Consumers Willing to Pay More for Sustainable Apparel if Businesses Are Transparent

September 02, 2011 | Comment (1)

Last week, I discussed how Nike and Puma have pledged to eliminate the release of all hazardous chemicals across their supply chains (and now adidas has made a similar commitment).

It’s too early to know what impact these new initiatives will have on manufacturing costs. But, if making sustainable apparel costs more and those costs are passed on to consumers, how will Nike, Puma and adidas customers react?  A new study from the University of Missouri offers some insights.

Gargi Bhaduri, a doctoral student, and Jung Ha-Brookshire, an assistant professor of textile and apparel management in the College of Human Environmental Sciences at the University of Missouri, surveyed apparel consumers to find out if they were willing to pay a premium for products made using sustainable and ethical methods.

They found that consumers would be willing to pay 15 to 20 percent more for “eco-friendly” products. However, they also found that consumers were also likely to remain skeptical about apparel companies’ claims of transparency and sustainability.

Consumer skepticism of corporate transparency stems from the suspicion that sustainability claims are falsified or exaggerated by apparel companies for use as marketing ploys. In other words, greenwashing persists as a significant, and nagging, problem. Before they buy sustainable apparel, savvy consumers feel the need for assurances such as: (more…)

Nike and Puma Commit to Eliminate Discharge of Hazardous Chemicals

August 22, 2011 | No Comments →

Earlier this summer, Greenpeace challenged major clothing brands, including Nike, Puma and Adidas, to eliminate the release of all hazardous chemicals across their supply chains.

I’m very pleased to report that within the past month or so, both Nike and Puma have announced significant commitments to “detox.”

Nike, the world’s largest sportswear brand, announced last week that it will eliminate the releases of all hazardous chemicals across its entire supply chain and the entire life-cycle of its products by 2020. In addition, the company has agreed to full transparency about the chemicals being released from its suppliers’ factories and to work toward the widespread elimination of hazardous chemicals from the clothing industry. Nike has said that it will publish its implementation plan within eight weeks. From the company’s press release:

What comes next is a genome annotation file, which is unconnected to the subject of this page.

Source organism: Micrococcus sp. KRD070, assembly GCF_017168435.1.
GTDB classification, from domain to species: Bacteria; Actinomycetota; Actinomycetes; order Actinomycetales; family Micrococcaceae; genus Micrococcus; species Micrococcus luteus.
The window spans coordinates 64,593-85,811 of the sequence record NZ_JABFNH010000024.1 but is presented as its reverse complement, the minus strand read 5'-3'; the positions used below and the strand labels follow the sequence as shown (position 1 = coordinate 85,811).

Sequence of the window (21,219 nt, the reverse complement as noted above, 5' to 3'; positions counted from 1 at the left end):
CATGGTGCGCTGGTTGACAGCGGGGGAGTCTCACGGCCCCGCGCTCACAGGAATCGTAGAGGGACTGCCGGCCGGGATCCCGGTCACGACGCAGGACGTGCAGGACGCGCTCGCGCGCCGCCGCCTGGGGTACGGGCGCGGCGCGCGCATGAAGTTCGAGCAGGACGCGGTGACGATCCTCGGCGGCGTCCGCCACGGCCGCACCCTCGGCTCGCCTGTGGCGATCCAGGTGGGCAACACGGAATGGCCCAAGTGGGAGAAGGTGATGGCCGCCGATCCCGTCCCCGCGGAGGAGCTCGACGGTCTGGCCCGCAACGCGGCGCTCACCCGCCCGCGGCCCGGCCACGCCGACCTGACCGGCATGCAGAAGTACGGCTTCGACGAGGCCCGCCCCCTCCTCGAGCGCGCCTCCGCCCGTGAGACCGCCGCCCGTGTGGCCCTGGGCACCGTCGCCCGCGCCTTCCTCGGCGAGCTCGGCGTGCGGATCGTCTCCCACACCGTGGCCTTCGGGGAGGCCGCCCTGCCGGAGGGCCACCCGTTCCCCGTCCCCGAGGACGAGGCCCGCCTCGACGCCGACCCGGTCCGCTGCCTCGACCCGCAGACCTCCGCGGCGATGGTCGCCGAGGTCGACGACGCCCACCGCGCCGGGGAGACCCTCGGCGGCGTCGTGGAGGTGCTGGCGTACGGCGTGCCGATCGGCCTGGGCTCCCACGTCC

NIKE, Inc. is committed to the goal of zero discharge of hazardous chemicals by 2020.

To make this a reality, NIKE, Inc. will continue phasing out hazardous chemicals in our supply chain and we will accelerate the phase out of the highest priority hazardous chemicals. NIKE, Inc. will continue to work with brands, material suppliers, the broader chemical industry, NGOs and other stakeholders to achieve this goal. We will drive towards innovative solutions for transparency in chemical management disclosure.

We recognize the path to reaching this goal must be through innovation, the application of green chemistry, and broad industry and regulatory collaboration and engagement. NIKE, Inc.’s commitment and investment towards this goal and the dedication to system change is unwavering.

We will work tirelessly to affect system change across the industry towards this goal. This commitment includes sustained investment in moving industry, government, science and technology to deliver on systemic change.

We commit to continue to share what we learn, our approaches and tools and work with others8 in finding new solutions and removing existing barriers, and to report progress towards comprehensive chemicals management.

Puma had already made a similar commitment: (more…)